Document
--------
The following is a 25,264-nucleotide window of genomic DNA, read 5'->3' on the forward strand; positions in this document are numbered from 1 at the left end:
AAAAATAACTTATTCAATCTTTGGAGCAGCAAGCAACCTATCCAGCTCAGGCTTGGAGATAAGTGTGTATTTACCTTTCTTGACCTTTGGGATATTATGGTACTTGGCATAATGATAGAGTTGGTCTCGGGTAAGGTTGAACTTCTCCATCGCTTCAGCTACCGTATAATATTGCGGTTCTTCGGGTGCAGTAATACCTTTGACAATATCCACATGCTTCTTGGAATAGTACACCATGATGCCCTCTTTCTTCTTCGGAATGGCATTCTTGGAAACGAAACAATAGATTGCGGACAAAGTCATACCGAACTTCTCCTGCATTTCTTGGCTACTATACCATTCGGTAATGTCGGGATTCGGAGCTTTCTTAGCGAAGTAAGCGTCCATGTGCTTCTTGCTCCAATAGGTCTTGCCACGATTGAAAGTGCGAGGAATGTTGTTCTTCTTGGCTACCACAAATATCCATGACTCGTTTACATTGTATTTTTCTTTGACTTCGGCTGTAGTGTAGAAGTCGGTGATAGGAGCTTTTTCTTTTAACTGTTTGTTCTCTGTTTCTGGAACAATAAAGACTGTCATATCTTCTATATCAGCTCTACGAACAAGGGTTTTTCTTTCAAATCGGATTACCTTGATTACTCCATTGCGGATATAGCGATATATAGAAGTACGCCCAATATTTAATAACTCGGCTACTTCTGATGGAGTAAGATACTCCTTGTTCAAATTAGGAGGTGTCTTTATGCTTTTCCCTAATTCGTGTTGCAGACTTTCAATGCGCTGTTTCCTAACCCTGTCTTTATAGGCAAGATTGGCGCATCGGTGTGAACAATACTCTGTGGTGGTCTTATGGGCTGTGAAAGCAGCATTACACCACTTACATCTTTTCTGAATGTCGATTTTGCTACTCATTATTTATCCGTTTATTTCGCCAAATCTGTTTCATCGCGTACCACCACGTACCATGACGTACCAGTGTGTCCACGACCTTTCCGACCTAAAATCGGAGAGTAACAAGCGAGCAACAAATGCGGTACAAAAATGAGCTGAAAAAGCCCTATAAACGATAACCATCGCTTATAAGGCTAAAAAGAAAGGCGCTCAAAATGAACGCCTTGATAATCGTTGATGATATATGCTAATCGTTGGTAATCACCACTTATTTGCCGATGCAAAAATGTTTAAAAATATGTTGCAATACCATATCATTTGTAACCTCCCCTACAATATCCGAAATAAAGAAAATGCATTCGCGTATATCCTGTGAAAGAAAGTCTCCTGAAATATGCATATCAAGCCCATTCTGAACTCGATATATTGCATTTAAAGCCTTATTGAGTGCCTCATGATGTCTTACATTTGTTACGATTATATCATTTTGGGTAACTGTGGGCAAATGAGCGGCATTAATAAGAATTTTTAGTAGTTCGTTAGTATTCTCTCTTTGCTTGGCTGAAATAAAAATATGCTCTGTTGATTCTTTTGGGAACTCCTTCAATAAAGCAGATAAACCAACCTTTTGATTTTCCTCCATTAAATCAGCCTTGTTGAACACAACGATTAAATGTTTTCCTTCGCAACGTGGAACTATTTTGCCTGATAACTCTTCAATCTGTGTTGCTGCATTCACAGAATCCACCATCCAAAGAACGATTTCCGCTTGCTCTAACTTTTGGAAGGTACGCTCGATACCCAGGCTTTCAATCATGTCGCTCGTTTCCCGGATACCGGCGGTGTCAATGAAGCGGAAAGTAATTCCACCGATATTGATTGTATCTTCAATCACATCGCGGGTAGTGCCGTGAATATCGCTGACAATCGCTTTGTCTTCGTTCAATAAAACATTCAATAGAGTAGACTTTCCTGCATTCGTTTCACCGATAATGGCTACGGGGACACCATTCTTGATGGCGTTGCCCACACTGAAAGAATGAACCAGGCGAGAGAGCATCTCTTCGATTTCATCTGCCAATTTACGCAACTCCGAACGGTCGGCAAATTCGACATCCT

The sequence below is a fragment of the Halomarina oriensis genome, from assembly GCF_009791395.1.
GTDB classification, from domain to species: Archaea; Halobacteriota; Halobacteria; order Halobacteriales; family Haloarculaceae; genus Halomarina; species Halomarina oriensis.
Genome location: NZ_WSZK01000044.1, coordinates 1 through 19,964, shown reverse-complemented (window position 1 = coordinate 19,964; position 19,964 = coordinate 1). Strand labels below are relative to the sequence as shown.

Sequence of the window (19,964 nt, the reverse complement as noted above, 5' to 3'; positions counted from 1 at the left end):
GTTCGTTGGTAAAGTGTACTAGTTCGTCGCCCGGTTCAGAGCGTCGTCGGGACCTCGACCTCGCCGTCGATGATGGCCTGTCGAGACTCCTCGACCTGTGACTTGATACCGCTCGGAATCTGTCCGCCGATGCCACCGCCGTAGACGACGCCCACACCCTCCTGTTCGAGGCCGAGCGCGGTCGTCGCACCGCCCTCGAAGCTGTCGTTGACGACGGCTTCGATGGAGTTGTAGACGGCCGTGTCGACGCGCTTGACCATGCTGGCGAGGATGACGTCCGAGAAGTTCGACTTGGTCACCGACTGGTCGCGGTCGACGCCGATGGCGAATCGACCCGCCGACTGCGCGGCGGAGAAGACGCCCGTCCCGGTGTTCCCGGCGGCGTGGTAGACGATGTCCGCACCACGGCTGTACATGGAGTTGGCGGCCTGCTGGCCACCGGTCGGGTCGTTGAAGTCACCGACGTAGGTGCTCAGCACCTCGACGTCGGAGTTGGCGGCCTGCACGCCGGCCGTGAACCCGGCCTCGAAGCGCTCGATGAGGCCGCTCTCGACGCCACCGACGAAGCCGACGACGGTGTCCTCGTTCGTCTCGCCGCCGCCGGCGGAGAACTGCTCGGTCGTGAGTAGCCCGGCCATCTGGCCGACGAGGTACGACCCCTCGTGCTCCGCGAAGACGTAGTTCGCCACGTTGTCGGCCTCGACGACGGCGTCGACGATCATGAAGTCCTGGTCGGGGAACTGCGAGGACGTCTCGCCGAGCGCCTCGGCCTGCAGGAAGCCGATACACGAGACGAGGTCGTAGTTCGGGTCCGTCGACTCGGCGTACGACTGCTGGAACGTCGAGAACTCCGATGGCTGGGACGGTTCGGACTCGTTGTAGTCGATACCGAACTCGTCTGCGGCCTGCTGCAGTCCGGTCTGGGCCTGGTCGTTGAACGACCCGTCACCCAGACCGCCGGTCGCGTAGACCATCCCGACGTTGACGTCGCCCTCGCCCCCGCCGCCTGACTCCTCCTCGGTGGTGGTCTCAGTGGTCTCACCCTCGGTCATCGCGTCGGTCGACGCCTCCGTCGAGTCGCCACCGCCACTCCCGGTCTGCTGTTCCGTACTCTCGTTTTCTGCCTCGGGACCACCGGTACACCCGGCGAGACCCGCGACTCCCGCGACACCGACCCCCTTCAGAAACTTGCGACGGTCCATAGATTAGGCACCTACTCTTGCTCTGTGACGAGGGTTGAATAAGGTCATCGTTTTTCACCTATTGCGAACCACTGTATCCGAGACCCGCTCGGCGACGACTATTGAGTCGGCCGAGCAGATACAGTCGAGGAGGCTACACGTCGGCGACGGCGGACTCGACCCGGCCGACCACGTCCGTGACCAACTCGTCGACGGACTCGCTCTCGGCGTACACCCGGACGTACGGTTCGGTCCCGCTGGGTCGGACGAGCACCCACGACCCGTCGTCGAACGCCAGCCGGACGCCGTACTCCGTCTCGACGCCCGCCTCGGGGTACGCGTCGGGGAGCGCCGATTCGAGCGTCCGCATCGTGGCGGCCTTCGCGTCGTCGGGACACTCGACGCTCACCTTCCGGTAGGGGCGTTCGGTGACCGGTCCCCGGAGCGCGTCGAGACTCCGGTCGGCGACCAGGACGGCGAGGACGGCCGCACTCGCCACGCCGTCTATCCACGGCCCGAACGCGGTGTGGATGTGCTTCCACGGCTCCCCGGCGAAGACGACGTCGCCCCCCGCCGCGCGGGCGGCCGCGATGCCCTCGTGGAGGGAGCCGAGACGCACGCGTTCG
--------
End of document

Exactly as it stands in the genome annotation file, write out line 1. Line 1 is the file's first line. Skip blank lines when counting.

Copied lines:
The following is a 25,264-nucleotide window of genomic DNA, read 5'->3' on the forward strand; positions in this document are numbered from 1 at the left end: